C. Lying diminishes our respect for the truth and reduces our sensitivity to the ugliness of lies. When one gets used to lying to themselves and others, they start to convince themselves that all people lie. They will try to surround themselves with other liars to fit their belief, rather than facing their own problems with lying. They get upset when they are lied to, however they also keep the other liars around. They also get upset at those who tell them the truth, because this brings their own lies to the surface, which they do not want.
D. Lying becomes habitual, even to the point that a person doesn't even know they are lying. To a practiced liar the truth becomes so loose and indiscernible that they can't recognize the truth from a lie. When one lies regularly they have trouble even seeing the difference between a lie and the truth. The lies come out so easily after a while, without a thought even given to telling the truth.
2. The Many Ways To Tell a Lie.
There are many ways to lie, and we need to be aware of all of them if we are to be safe from this corrupting force. Consider the following ways that we often practice deception:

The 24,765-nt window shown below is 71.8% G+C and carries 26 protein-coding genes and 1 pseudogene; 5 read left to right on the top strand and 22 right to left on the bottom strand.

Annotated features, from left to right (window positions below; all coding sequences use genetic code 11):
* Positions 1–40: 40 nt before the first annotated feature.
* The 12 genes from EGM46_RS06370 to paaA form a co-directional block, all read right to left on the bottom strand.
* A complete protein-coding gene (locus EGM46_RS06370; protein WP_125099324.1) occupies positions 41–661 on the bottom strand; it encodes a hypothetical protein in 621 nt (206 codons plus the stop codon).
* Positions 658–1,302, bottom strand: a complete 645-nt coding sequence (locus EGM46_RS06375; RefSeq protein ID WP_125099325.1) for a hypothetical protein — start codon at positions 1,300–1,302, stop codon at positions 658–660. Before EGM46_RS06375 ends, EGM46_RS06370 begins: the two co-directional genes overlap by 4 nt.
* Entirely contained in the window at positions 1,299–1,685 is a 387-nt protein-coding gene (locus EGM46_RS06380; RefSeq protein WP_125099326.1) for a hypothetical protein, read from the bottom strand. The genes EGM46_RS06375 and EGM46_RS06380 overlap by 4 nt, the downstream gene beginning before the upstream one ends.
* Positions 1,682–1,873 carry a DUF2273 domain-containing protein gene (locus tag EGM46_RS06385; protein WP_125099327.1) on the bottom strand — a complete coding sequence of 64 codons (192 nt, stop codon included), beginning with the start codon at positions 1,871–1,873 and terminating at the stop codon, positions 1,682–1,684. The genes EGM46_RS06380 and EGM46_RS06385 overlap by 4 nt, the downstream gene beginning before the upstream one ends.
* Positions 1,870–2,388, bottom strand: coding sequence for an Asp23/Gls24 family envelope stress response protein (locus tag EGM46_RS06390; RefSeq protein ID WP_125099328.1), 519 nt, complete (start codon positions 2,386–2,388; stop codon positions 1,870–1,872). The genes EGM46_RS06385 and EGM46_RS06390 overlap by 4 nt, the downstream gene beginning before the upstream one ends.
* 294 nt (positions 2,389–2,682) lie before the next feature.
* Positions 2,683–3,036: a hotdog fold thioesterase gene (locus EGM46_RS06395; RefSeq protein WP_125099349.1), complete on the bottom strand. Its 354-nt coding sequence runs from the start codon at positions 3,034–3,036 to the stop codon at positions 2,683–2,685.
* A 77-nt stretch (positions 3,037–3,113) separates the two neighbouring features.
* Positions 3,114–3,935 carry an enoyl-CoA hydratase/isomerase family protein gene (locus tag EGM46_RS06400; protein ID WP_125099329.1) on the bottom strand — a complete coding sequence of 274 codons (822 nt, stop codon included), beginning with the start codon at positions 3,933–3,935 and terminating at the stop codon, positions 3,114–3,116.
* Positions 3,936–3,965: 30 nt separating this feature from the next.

A. The bold-faced lie to escape a difficulty or to get our way.
Lies of this type are the most obvious and the most self-serving. Anyone who knows the person, and often those who don't, can tell that they are being lied to. For this reason we have no problem condemning them, and usually we have no problem avoiding them. But not all lies are so obvious, and it is the more subtle type of lie, which is most dangerous. They are however quite contagious. How many people, in an attempt to avoid the liar, lie to them?
B. Deceiving by telling a technical truth.
Such lies do lots of harm. No matter how we may rationalize them, the person we have lied to feels deceived. Over exposure to such lies leads to the end of a friendship or relationship. What's more, once we begin to manipulate the truth so as to mislead people, it isn't long until we begin to rationalize the more direct type of lying. This type of lying often leads to the person who was lied to doing something to get back at the person who lied to them. Relationships should be based upon trust and respect. If we wish to learn how to respect ourselves and gain the respect of others, we should mean what we say, and not use technicalities to excuse ourselves.
C. Being cruel through brutal honesty.
This is the tool of the mean and hurtful person. They are telling the truth, technically. They are, however, doing it in a mean spirited way, intentionally. This makes it a bad truth. There is a very large difference between telling someone you didn't care for the play they wrote and telling them it was a horrific pile of garbage. The components needed in this situation are compassion and tact. Without these two aspects, even the truth can be bad.